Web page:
Upper Loire Visit - Easter 2003

It has become a habit for the Dulwich Wine Society to have an April excursion to the vineyards of France, but who knows for how much longer. The same team has now organised five such visits, and is running out of areas within an easy drive of the Channel Ports. The custom has been for members to drive to a base hotel and then to use a locally hired coach for three days of visits. This year our destination was the Upper Loire – or as some would have it – Loire Centre. Twenty-seven members and partners headed for Sancerre and the Hotel Panoramic, a fairly large, modern hotel which makes up for any lack of character by having breathtaking views and efficient, comfortable rooms.
This year was a change insofar as the visit was from Saturday to Wednesday rather than the customary Wednesday to Saturday; a change brought about by a late Easter. Early on the Saturday evening there was an introductory reception, with an unusual méthode traditionelle Pouilly sur Loire. This was followed by a six course regional dinner, prepared by the chef-proprietor Monsieur Sivet. (All accompanied, of course by the wines of Sancerre.)

Sunday dawned bright and sunny and the first visit was just down the hill to St. Satur and the Domaine Mollet- Maudry. This estate has been revolutionised by an exceptional young winemaker, Florian Mollet. Unfortunately he was at an important wine fair near Paris, selling his wares, but we were given fine tank tasting and exposition of the differences between their wines from Sancerre vineyards and those from across the river in the Pouilly Fumé appellation, by Monsieur Mollet pére. 

After this it was up the hill to Chavignol . The destination was the renowned Domaine Henri Bourgeois. We were greeted by Arnaud Bourgeois and his South African wife, and the company’s Sommelier Christian, for a tasting of current and older wines in a very old cellar. This was probably the most impressive tasting of the tour.

Usually on these trips people are left to their own devices to find lunch, often a snack, but, because it was Sunday, it had been decided to have an organised lunch, and this was a memorable buffet at the top of the extremely modern Bourgeois winery. After this we were given a tour. The family have dug into the hillside to construct an enormous state of the art winery, with gravity and computers combining to do the hard work which complements the winemaker’s (and winegrower’s) skill.

The Monday was cloudy but warm, and the coach journey was long. The morning visit was to Domaine Claude Lafond at Reuilly. Monsieur Lafond is the president of the local winegrowers and has created an unusual co-operative on his land. A group of growers share the premises and the services of an oenologist but their wine is made, stored, bottled labelled and marketed individually. The visit and tasting were conducted by Monsieur Lafond’s assistant, Corinne – who speaks English with a Lancashire accent and a salty vocabulary. The white and red Reuillys were well made but the unusual wine here was the “vin gris” a pale pink made from the Pinot Gris grape. A feature of the visit was the local “galettes de pomme de terre” which accompanied the tasting, leaving, for some, little room for lunch in Bourges.

The afternoon saw the party in Menetou Salon at the Domaine de Châtenoy where there was a very good tasting of Isabelle and Pierre Clément’s wines. The family have been making wine in Menetou Salon for more than 400 years. In he nineteenth century Pierre Clément was one of the first people to treat vines against mildew and helped found the local winegrower’s association. The present generation continues the tradition of innovation.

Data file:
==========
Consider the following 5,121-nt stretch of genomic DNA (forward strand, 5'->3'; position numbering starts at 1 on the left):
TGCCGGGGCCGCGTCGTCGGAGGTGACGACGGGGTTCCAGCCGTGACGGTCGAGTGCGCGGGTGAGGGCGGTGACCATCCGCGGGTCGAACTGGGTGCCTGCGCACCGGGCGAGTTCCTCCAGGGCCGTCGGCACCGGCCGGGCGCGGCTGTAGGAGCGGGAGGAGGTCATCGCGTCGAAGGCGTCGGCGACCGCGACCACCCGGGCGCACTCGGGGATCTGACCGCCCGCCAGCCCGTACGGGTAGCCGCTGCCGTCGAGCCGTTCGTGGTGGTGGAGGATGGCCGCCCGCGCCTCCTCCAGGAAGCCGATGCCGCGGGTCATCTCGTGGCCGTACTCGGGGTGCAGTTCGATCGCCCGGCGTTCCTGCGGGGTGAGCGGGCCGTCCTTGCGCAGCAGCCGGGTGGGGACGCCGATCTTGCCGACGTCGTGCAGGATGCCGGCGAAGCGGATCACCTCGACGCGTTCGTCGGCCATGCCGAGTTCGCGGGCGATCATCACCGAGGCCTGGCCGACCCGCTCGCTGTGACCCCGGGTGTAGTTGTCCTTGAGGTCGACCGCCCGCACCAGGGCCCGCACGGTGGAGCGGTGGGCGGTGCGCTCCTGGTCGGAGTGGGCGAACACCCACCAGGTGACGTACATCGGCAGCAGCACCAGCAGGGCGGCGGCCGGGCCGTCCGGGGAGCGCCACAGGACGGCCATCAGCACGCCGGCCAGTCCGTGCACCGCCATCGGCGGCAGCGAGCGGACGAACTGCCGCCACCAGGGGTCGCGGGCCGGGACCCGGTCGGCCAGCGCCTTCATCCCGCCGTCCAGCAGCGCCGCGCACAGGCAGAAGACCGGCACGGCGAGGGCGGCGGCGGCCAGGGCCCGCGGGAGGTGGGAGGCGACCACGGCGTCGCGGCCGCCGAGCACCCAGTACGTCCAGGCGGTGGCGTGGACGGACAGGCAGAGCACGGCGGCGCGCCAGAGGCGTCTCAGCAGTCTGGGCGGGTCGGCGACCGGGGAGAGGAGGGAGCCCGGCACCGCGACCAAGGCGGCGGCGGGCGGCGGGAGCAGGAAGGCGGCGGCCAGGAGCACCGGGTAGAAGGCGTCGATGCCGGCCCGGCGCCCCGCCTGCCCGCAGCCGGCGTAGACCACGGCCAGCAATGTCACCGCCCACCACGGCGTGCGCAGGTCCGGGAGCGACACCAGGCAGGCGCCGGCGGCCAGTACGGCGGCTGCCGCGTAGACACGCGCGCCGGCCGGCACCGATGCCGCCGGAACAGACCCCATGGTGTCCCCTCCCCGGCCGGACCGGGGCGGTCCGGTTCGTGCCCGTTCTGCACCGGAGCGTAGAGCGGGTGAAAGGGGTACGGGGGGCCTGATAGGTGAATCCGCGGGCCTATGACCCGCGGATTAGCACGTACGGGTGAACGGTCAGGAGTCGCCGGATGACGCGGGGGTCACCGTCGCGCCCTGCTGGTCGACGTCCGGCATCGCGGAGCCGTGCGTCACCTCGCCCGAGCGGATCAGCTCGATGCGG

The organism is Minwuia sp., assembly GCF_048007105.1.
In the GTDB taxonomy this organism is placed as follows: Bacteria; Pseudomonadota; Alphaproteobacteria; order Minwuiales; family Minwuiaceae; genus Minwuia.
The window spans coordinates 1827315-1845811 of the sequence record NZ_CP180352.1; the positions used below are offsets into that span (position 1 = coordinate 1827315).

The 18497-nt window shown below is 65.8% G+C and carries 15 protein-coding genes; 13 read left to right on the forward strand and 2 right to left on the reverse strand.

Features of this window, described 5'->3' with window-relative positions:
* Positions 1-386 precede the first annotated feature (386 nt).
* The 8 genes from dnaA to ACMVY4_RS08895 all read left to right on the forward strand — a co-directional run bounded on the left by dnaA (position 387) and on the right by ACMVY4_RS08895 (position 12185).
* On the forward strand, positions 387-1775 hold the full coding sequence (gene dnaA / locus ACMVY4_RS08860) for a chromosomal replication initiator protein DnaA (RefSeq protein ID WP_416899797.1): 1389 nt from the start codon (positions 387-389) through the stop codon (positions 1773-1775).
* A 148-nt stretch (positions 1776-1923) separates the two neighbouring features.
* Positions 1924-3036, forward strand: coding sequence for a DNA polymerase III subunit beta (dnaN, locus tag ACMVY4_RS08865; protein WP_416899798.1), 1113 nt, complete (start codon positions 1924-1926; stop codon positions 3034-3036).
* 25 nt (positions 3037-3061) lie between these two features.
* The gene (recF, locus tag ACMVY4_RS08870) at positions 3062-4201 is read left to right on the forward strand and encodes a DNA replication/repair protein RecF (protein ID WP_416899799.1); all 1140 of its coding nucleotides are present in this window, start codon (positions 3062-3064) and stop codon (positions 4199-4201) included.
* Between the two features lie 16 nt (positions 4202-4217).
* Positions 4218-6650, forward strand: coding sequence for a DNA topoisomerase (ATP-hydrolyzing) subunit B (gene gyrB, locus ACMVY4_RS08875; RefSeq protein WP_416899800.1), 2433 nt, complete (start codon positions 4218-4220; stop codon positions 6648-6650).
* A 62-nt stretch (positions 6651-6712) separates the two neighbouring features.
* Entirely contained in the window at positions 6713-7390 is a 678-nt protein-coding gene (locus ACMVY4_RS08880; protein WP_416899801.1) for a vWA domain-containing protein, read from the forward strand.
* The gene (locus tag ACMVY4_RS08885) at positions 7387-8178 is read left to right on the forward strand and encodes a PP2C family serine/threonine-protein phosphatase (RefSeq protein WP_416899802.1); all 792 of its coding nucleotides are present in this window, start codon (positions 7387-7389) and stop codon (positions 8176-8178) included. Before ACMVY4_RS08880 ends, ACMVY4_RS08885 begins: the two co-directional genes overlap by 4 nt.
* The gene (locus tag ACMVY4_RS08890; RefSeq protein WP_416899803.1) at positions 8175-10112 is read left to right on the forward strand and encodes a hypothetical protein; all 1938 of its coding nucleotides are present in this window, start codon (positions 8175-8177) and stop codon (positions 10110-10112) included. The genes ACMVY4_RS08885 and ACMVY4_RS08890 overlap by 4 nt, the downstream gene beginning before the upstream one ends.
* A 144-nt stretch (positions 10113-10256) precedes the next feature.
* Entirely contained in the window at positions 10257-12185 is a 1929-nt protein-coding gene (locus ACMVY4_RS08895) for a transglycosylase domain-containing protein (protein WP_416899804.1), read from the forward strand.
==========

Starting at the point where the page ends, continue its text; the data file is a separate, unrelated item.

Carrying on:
For the third day we had hot sunny weather, more appropriate for July. After breakfast it was across the river to Pouilly and the winery “Guy Saget”. This is an old family business, but now with wineries and holdings in most parts of the Loire Valley. It is an enormous operation with millions of bottles in store The company is presided over by Jean-Louis Saget, a very astute businessman without losing his passion for his wines.The tasting was basically a tank tasting, illustrating the differing terroirs of the Pouilly Fumé appellation (and also the way that the chasselas grape can produce very good “Pouilly sur Loire” in the right hands.)
Last year in Alsace the society visited a very small family firm followed by a gigantic cooperative : this year he reverse happened. After Guy Saget’s huge winery – and lunch and sightseeing in La Charité sur Loire – the next stop was at “Les Caves des Hauts de Seyr” a tiny co-operative making Le Montaillant, vins de pays des Coteaux Charitois. A handful of growers got together and built a tiny winery at Chassnay which is run by a winemaker and an assistant. The Chardonnays produced there have won gold medals in the Chardonnay Mondial for several years, and other awards both locally and in Paris. Alas the winemaker had been called away to the vineyards, but his young lady assistant made everyone welcome. After a brief visit and some photographs the coach left for the village of Les Loges. 
Unfortunately the driver headed for one some ten miles away from our real destination, the home of Pierre Marchand. The small detour made little difference and the group only arrived in this ancient wine village only about fifteen minutes late to be greeted by the engaging Pierre Marchand and his brother, who make extremely good Pouilly-Fumé and Pouilly-sur-Loire in their small premises – with not a stainless steel tank in sight. Monsieur Marchand gave his explanation and conducted the tasting in French so clear that translation was scarcely necessary.

And so to the final dinner at the excellent Restaurant “La Tour” in Sancerre. An imaginative, elegant and superbly cooked menu complemented by wines from Henri Bourgeois made a memorable end to the tour.

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